The judges liked the concept of their ‘Development Board’ where students from each scheme work together to provide peer support and organise a peer-led fundraising event.
The judges were impressed that the organisation offered pastoral support: “it is made explicit that support is there in any form that it is needed.”
I hope this helps.
We have no doubt that the placements run by Barnardo’s are helpful to some of those lucky enough to be able to afford to do them. But what about those who can’t afford to work for free for 12 weeks? Is it fair that they are blocked from these opportunities? And aren’t Barnardo’s normalising the practice of unpaid internships, which will inevitably mean that future interns will find themselves working for longer and longer unpaid, with less chance of a job at the end of their internship (as we have witnessed in industries where unpaid internships have been running for years, including fashion, media and politics)?
Thanks to a loophole in the minimum wage law originally designed to protect genuine volunteering, it is currently not illegal for charities like Barnardo’s to have unpaid interns. In fact, they can have as many as they like, working for as long as they like.
However, there is grave concern that the spread of unpaid internships in the charity sector is exploiting young people – and excluding those who can’t afford to intern for free from even having a shot at a career in this sector. In February, Labour MP Hazel Blears told the TUC that she would be proposing a ten-minute bill in the House of Commons to close this loophole, as it was clearly wrong that charities are effectively being gifted an unlimited supply of free admin support, in the form of graduates so desperate for experience they are willing to work for nothing.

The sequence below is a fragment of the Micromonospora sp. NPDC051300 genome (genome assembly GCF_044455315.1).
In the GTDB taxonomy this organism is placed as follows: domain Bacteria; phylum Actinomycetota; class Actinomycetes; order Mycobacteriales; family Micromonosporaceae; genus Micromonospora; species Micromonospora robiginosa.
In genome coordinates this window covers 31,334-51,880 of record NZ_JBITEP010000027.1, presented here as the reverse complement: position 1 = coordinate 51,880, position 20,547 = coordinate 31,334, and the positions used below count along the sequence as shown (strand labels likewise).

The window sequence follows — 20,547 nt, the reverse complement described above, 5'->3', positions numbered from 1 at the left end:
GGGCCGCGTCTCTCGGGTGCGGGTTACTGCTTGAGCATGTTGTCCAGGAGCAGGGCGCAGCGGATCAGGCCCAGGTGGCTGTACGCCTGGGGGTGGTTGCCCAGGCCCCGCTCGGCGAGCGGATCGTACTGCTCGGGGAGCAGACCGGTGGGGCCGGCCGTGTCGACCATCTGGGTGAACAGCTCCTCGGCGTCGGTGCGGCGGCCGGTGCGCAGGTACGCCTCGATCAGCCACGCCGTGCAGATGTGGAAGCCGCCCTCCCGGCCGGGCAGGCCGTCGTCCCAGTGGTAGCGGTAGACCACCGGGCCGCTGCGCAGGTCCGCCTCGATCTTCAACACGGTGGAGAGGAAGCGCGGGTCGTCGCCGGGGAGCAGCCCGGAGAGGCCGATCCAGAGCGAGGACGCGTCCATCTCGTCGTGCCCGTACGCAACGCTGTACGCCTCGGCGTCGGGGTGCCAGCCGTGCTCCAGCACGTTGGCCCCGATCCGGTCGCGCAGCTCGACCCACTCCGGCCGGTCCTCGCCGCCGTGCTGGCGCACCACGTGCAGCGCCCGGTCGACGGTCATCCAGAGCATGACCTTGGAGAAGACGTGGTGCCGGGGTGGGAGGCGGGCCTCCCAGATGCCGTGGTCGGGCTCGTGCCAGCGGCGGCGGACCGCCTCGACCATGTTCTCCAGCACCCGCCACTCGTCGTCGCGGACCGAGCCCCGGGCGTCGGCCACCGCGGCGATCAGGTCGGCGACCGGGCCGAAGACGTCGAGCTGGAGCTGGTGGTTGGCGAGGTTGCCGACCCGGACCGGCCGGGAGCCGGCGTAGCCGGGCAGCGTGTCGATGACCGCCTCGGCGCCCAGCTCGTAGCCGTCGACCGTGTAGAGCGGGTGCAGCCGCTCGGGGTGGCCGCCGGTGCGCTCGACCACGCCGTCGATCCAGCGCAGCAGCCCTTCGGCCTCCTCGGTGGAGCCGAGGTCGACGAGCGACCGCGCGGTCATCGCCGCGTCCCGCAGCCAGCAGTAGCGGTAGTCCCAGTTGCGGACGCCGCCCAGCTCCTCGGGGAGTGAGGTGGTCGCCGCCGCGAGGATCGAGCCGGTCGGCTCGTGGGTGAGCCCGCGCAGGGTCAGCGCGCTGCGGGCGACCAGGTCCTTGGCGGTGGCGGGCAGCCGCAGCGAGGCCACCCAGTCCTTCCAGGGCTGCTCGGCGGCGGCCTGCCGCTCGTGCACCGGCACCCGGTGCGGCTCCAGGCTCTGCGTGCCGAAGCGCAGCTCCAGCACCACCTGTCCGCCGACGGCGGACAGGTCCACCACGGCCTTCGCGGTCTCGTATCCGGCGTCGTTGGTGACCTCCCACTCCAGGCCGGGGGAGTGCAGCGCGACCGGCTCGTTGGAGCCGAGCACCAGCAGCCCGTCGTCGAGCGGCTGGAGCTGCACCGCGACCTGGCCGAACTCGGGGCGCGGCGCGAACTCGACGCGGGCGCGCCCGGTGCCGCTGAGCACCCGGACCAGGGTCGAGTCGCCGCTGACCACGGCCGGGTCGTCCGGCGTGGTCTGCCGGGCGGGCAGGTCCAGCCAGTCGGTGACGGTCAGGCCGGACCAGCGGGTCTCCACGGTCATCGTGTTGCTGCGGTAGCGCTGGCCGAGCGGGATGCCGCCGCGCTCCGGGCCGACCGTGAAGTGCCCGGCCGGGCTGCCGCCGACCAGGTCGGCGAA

Graduate Fog is also extremely concerned about the role of the National Council for Work Experience. Frankly, what are they thinking of giving out awards to organisations that don’t pay their interns? Can anybody tell us more about the NCWE? The email address for their press office ends with @prospects.ac.uk, so presumably they are in some way part of Prospects, the supposedly ‘official’ graduate careers advice website? The very same website which is endorsed and advertised by pretty much every university in the country? Whose side are these people on, exactly?
*Should unpaid internships be winning awards?
Is it right that Barnardo’s can claim to run one of the best internships in the country, when it is unpaid? Is it enough that the National Council for Work Experience insists that because unpaid charity internships are within the law, they are eligible for winning awards? Or is this a sign that the NCWE is out of touch with the very issue it is supposed to be an expert on – and with the young people it is supposed to be protecting?